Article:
Viewpoints / Position Papers
Aspirin may decrease risk of pancreatic cancer
Presented at the American Association for Cancer Research (AACR) 102nd Annual Meeting in Orlando, FL on April 4, 2011, a study suggested that aspirin may be associated with a decreased risk of pancreatic cancer. Researchers at the Mayo Clinic in Rochester, MN, including Gloria Petersen, PhD (Pancreatic Cancer Action Network Scientific Advisory Board member), surveyed 904 patients who were diagnosed pancreatic cancer, compared to 1,223 age-matched healthy control individuals. Participants in the study were asked to report their use of aspirin, non-steroidal anti-inflammatory drugs (NSAIDs), and acetaminophen.
The results were presented by Xiang-Lin Tan, MD, PhD, a research fellow at the Mayo Clinic. Accounting for other variables among patients, Dr. Tan and colleagues observed a 26 percent decrease in pancreatic cancer risk among individuals who took aspirin at least one time per month, compared to those who took no aspirin. There was no relationship seen between NSAIDs or acetaminophen and pancreatic cancer.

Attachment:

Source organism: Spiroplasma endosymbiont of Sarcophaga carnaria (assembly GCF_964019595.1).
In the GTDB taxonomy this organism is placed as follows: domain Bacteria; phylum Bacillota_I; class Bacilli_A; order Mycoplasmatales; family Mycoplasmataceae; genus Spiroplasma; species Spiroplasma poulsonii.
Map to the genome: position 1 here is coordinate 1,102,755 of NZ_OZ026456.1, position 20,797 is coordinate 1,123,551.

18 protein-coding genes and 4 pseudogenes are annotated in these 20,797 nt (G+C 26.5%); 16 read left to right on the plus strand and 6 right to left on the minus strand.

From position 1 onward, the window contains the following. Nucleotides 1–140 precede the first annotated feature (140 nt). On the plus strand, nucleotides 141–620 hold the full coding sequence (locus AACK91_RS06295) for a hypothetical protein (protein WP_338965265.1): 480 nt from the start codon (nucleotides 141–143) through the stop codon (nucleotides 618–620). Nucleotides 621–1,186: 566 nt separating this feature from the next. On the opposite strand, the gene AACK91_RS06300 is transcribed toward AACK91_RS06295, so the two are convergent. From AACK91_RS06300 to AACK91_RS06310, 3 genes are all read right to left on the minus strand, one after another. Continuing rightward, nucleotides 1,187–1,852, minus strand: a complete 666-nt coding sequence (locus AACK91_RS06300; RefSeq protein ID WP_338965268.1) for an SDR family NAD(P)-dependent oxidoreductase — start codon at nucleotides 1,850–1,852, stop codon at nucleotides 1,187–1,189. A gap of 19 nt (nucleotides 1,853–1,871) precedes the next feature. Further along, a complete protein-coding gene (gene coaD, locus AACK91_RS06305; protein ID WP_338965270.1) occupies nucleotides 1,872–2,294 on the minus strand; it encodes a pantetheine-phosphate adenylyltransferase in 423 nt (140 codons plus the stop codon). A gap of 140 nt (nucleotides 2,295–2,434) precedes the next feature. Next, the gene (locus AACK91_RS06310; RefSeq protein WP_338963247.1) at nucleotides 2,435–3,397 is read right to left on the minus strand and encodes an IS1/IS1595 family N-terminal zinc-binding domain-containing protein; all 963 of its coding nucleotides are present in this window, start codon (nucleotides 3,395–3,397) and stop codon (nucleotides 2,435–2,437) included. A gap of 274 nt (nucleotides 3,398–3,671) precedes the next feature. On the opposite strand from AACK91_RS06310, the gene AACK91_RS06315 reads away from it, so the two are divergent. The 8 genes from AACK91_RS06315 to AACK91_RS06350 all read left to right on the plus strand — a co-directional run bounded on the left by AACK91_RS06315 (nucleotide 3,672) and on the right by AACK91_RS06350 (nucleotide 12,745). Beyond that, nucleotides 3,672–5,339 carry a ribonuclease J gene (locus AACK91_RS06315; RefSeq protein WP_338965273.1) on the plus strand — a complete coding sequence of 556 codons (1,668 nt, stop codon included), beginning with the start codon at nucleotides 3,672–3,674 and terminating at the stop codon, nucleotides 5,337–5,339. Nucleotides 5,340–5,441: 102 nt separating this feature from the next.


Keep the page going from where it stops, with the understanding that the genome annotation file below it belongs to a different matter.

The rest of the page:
More research will need to be done to verify these results. It is important to consult a physician before introducing any new medications, including those available over the counter. There are risks and side effects associated with prolonged aspirin use, and need to be carefully considered.
For more information about this study or other questions about pancreatic cancer diagnosis or treatment, please contact a Pancreatic Cancer Action Network Patient and Liaison Services (PALS) Associate toll-free at 877-272-6226 or email firstname.lastname@example.org. PALS Associates are available M-F 7am-5pm Pacific Time.